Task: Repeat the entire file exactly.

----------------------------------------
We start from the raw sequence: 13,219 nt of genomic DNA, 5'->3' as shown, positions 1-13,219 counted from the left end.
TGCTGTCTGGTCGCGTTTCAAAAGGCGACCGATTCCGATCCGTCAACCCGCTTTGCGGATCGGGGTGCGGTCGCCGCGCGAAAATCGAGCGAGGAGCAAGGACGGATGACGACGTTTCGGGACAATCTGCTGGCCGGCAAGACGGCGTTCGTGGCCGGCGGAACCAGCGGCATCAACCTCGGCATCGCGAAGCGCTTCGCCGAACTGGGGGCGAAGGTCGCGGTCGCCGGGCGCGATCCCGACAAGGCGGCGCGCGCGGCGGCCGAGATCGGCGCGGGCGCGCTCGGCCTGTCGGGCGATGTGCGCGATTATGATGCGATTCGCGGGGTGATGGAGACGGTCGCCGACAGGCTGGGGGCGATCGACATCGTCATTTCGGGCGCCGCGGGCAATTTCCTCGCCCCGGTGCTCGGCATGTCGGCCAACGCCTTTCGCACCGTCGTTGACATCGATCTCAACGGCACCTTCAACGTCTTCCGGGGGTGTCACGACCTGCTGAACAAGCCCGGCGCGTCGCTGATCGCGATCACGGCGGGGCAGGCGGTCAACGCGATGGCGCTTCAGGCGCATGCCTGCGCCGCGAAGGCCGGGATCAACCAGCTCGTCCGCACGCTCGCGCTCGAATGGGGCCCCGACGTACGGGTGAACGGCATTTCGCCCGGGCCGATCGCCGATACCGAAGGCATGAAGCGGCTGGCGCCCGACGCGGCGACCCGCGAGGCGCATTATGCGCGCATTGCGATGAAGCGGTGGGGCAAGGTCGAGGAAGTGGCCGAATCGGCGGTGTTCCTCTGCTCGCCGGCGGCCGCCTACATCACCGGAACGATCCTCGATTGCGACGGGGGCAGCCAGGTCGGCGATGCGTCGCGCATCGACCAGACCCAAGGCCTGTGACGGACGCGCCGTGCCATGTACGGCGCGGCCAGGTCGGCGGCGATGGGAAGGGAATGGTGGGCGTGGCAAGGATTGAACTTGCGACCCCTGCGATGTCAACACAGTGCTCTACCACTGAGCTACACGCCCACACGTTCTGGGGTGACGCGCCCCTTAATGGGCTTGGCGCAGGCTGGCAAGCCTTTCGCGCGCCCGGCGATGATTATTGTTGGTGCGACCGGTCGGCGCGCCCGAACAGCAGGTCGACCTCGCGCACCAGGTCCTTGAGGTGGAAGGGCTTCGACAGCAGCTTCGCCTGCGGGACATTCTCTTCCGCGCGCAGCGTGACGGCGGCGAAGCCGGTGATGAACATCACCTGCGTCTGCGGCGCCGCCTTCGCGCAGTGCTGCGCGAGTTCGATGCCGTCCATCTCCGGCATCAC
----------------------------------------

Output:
We start from the raw sequence: 13,219 nt of genomic DNA, 5'->3' as shown, positions 1-13,219 counted from the left end.
TGCTGTCTGGTCGCGTTTCAAAAGGCGACCGATTCCGATCCGTCAACCCGCTTTGCGGATCGGGGTGCGGTCGCCGCGCGAAAATCGAGCGAGGAGCAAGGACGGATGACGACGTTTCGGGACAATCTGCTGGCCGGCAAGACGGCGTTCGTGGCCGGCGGAACCAGCGGCATCAACCTCGGCATCGCGAAGCGCTTCGCCGAACTGGGGGCGAAGGTCGCGGTCGCCGGGCGCGATCCCGACAAGGCGGCGCGCGCGGCGGCCGAGATCGGCGCGGGCGCGCTCGGCCTGTCGGGCGATGTGCGCGATTATGATGCGATTCGCGGGGTGATGGAGACGGTCGCCGACAGGCTGGGGGCGATCGACATCGTCATTTCGGGCGCCGCGGGCAATTTCCTCGCCCCGGTGCTCGGCATGTCGGCCAACGCCTTTCGCACCGTCGTTGACATCGATCTCAACGGCACCTTCAACGTCTTCCGGGGGTGTCACGACCTGCTGAACAAGCCCGGCGCGTCGCTGATCGCGATCACGGCGGGGCAGGCGGTCAACGCGATGGCGCTTCAGGCGCATGCCTGCGCCGCGAAGGCCGGGATCAACCAGCTCGTCCGCACGCTCGCGCTCGAATGGGGCCCCGACGTACGGGTGAACGGCATTTCGCCCGGGCCGATCGCCGATACCGAAGGCATGAAGCGGCTGGCGCCCGACGCGGCGACCCGCGAGGCGCATTATGCGCGCATTGCGATGAAGCGGTGGGGCAAGGTCGAGGAAGTGGCCGAATCGGCGGTGTTCCTCTGCTCGCCGGCGGCCGCCTACATCACCGGAACGATCCTCGATTGCGACGGGGGCAGCCAGGTCGGCGATGCGTCGCGCATCGACCAGACCCAAGGCCTGTGACGGACGCGCCGTGCCATGTACGGCGCGGCCAGGTCGGCGGCGATGGGAAGGGAATGGTGGGCGTGGCAAGGATTGAACTTGCGACCCCTGCGATGTCAACACAGTGCTCTACCACTGAGCTACACGCCCACACGTTCTGGGGTGACGCGCCCCTTAATGGGCTTGGCGCAGGCTGGCAAGCCTTTCGCGCGCCCGGCGATGATTATTGTTGGTGCGACCGGTCGGCGCGCCCGAACAGCAGGTCGACCTCGCGCACCAGGTCCTTGAGGTGGAAGGGCTTCGACAGCAGCTTCGCCTGCGGGACATTCTCTTCCGCGCGCAGCGTGACGGCGGCGAAGCCGGTGATGAACATCACCTGCGTCTGCGGCGCCGCCTTCGCGCAGTGCTGCGCGAGTTCGATGCCGTCCATCTCCGGCATCAC